After five months of mobilisations against President Emmanuel Macron's reform of the pension system, which raises the legal age of retirement on full pension rights by two years to 64, the 14th day of trades union-organised demonstrations on Tuesday drew the lowest turnout since the protests began.
French fashion house Dior, part of the LVMH luxury goods group, has been accused of racism on Chinese social media and in the country's press for posting a photo on its Instagram account, which it subsequently removed, of an East Asian model pulling up a corner of her eye, captioned 'Channel your feline fierceness'.
Protest marches against President Emmanuel Macron's pensions system reforms were held across France on Thursday, with turnout ranging between 380,000 and 1.5 million according to the conflicting accounts of police and trades unions, ahead of a crucial ruling by France's Constitutional Council due on Friday on the legality of the legislation and opposition demands for a referendum over the issue.
Jean-Baptiste Reddé has hoisted his giant, colourful signs in nearly every street protest for over a decade, embodying France’s enduring passion for demonstrations, and in the current dispute over Emmanuel Macron's push to increase the retirement age on full pension rights in order to fund the system, he says taxing the country’s rich would be more effective.
Several people among both demonstrators and police were left in a critical condition, and others less seriously injured, after clashes at a march in open countryside in north-west France against the building of giant water basins for cereal farmers which protestors say is stealing water away from environmentally positive uses.
Commenting on the postponing of the state visit to France by King Charles because of the disruption of protests over over pension reforms, Peter Ricketts, British ambassador to France between 2012 and 2016, said the planned banquet in the palace of Versailles would have been a 'particularly bad idea', with 'all kinds of echoes from the past going back to the revolution'.
A ninth day of nationwide demonstrations in France on Thursday in protest at Emmanuel Macron's pension system reforms saw no drop in turnout on those held earlier this month, with trades unions claiming more than three million took part while police estimated just more than one million.
Strikes and demonstrations on Thursday against Emmanuel Macron's proposed reform of France's pensions system, which includes raising the age of retirement on full rights from 62 to 64 by 2030, brought more than 2 million people onto streets across France, according to trade unions, while interior ministry figures estimated turnout at 1.12 million.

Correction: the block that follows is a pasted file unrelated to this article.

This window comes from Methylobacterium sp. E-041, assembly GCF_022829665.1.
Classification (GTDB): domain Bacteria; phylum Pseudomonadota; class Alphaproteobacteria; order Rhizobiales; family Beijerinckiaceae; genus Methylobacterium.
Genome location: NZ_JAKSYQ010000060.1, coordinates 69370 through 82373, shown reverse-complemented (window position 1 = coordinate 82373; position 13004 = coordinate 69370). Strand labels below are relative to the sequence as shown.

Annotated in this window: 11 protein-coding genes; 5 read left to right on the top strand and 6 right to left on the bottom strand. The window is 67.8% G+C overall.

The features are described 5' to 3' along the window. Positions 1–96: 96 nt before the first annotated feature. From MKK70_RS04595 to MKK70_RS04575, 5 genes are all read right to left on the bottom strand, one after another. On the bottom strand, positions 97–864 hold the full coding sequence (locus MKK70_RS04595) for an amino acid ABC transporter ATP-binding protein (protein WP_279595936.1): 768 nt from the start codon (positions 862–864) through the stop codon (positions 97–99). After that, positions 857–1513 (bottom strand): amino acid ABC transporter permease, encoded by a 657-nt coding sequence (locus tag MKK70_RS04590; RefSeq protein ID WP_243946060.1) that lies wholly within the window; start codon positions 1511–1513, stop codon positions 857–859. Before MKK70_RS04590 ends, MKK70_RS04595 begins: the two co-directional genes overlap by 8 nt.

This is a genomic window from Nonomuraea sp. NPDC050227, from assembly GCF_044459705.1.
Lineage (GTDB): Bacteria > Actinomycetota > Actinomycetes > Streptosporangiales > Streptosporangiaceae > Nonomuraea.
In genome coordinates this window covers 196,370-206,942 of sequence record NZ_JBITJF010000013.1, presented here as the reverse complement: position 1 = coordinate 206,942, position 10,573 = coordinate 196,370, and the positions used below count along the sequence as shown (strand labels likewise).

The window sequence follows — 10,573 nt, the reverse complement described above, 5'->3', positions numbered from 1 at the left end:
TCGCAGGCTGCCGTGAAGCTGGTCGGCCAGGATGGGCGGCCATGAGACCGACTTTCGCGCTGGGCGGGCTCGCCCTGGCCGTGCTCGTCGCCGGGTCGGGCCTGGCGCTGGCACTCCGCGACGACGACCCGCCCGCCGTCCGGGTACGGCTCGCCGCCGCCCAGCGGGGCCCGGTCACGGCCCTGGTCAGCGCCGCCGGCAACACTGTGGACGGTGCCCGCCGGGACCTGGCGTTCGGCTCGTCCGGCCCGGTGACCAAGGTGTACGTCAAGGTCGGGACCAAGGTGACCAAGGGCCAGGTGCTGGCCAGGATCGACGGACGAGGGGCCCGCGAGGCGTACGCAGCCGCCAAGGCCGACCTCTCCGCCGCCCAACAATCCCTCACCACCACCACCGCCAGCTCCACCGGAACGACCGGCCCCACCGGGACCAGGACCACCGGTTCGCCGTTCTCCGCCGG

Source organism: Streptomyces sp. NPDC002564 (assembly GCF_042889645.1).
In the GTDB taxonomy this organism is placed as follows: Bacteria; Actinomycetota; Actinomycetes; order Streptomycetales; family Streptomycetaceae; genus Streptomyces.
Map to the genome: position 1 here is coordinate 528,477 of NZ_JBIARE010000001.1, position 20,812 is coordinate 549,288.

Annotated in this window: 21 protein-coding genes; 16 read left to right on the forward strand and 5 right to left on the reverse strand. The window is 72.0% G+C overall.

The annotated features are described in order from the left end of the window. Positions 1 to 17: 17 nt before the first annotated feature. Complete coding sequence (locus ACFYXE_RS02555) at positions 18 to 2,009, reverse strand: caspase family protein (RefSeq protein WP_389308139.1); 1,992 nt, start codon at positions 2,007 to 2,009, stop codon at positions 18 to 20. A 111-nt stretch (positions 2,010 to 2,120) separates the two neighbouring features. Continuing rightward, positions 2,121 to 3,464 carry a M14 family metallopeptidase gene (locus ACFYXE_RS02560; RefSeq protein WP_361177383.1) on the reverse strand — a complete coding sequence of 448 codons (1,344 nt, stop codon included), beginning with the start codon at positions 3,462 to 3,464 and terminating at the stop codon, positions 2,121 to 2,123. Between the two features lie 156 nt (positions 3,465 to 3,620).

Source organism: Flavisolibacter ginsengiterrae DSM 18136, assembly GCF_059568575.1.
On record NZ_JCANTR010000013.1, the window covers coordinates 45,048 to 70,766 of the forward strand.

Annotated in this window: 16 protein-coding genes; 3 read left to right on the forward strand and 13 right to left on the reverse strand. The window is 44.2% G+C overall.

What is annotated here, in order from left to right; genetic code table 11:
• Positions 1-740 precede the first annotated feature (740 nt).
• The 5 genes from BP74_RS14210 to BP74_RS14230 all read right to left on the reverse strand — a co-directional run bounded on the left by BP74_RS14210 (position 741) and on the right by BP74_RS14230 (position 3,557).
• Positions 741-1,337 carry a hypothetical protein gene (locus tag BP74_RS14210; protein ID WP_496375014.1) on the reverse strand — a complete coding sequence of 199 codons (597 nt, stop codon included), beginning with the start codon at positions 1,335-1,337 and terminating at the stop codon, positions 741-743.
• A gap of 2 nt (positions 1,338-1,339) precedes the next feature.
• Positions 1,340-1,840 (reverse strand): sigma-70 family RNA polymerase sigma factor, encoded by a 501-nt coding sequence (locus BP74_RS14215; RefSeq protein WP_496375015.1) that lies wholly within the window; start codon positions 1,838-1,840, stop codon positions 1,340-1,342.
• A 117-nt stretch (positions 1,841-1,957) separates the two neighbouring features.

There were skirmishes with police on Saturday as Kurdish protestors gathered in central Paris for a demonstration in protest at the killing of three people, and the wounding of several others, on Friday at a Kurd community centre, for which a 69-yeare-old former French train driver has been detained and placed in a psychiatric unit.
While there are hundreds of thousands of water reservoirs used by farmers across France, what has prompted angry protests by environmentalist activists, dismised as 'eco-terrorists' by France's interior minister, is the size of the latest ones and the source of the water they collect.
A union-led, nationwide day of strike action and street protests on Tuesday to push demands for better pay in face of rampant inflation drew a turnout of around 300,000 according to organisers - almost 120,000 according to the interior ministry -, including transport workers, teachers and postal staff, as developing social unrest over the cost-of-living crisis proves to be the first major challenge for Emmanuel Macron's second term in office.
French health workers have held a day of protest to demand better pay and increased resources, including higher staff numbers, as fears grow over the capacity of hospitals around the country, and notably A&E units, to cope with patient demand this summer.
Anti-French sentiment is gaining ground across a number of West African countries, where the presence of the former colonial power, engaged in fighting armed jihadist insurgents across the Sahel, is challenged by growing Russian influence and popular anger against its history of support for strongman regimes. Protests against France’s military presence in the region have now spilled over into Chad, France’s key African ally, governed by a junta, where last month French nationals were targeted in the capital N’Djamena and petrol stations belonging to oil giant Total were ransacked. Rémi Carayol reports.
More than 50 people were arrested and several hundred fined as a so-called 'freedom convoy' of vehicles reached Paris in protest over France's Covid-19 vaccine pass requirements for access to a number of public venues.